Martin's main concern is performance. Iain had done some refactoring that will likely have mitigated any performance loss the PR might have caused, but we don't have any way to measure it in the test suite. What he would like to do but had no time for was to test Walter's change on Symmetry's code base. They have a very interesting project that consists only of templates. It's always a challenge for each compiler bump. If Walter's PR passes that project as well, Martin's confidence in it would be much higher. Iain said it should also be tested against Weka's code base, so someone should ping Johan Englen in the PR thread. If it passes Symmetry and Weka, then Iain has no quarrels. Walter said that because it's a one-line change, it's very easy to back out of if things go wrong.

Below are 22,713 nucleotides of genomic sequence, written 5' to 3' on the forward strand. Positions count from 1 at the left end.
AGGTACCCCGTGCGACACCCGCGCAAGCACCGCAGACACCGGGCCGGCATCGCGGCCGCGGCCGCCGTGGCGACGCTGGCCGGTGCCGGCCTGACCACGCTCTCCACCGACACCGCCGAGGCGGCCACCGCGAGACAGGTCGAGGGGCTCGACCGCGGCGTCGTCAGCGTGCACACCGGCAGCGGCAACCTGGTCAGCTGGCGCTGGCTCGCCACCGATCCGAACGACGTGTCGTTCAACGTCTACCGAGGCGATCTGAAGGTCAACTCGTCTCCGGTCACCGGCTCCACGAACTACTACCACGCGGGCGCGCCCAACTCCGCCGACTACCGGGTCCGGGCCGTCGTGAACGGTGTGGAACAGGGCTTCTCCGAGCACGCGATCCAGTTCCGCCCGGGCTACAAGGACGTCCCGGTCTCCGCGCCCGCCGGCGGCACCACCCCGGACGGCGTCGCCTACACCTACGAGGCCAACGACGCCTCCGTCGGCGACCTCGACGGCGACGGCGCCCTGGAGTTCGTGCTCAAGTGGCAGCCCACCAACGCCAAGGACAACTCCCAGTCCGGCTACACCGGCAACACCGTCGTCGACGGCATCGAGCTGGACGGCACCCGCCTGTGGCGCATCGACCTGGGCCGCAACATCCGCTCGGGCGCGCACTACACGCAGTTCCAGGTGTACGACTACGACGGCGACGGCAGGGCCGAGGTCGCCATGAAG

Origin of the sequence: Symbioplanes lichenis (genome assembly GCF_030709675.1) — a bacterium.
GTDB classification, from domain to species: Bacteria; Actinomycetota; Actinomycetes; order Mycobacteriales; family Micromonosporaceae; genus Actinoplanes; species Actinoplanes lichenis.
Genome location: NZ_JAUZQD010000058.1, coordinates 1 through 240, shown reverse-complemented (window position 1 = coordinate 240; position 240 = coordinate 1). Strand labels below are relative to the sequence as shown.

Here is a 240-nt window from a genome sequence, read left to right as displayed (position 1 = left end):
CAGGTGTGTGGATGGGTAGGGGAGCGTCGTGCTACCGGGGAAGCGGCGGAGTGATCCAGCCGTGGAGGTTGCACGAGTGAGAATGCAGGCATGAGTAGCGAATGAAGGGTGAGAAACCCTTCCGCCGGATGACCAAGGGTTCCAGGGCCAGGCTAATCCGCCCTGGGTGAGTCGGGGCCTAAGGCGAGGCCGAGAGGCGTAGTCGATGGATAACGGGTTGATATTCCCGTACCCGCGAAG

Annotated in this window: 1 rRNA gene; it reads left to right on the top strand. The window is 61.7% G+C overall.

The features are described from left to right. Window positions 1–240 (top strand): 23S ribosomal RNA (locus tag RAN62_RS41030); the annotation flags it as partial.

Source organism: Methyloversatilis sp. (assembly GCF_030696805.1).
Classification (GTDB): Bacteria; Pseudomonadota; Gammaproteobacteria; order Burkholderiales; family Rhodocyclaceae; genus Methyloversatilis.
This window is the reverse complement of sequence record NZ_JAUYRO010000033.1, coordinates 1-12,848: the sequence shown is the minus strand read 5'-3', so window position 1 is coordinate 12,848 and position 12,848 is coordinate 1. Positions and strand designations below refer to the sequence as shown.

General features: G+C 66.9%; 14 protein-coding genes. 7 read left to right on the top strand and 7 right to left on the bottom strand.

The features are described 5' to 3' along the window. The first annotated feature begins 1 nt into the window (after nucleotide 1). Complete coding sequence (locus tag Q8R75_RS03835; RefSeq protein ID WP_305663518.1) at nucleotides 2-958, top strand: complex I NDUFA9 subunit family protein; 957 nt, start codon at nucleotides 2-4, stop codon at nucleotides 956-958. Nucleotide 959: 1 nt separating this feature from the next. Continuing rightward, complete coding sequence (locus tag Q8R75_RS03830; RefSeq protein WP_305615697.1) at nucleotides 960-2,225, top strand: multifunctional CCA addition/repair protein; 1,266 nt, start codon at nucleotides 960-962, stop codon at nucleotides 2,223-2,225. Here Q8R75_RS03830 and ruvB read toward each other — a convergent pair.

I interjected here to note that the
ModuleInfo issue might not be a high priority problem, but it's a problem that I've seen people complain about in Discord. We have some tough problems that will require teams of people who understand the compiler and the language, as Martin said, but anything Walter can fix on his own will make someone happy. Besides, we don't have teams of people to solve the tough problems right now. We need to organize them somehow. I suggested that one step we can take to get there is to start bringing more people into our monthly meetings (not the quarterlies; we have too many people there already) in the same way we brought Mathias and Robert in. (They were previously just D users working in their own interests, but now they also work on tasks that arise in our meetings, and they enhance the range of perspectives on the issues we discuss.) So we should consider other regular contributors who we can bring in.
The next meeting
As noted above, the next meeting is scheduled for March 3rd at 14:30 UTC. As always, if you have any specific concerns, ideas, or prospects to discuss with us, please reach out and let me know. I'm happy to bring you into one of our monthly meetings to hear you out.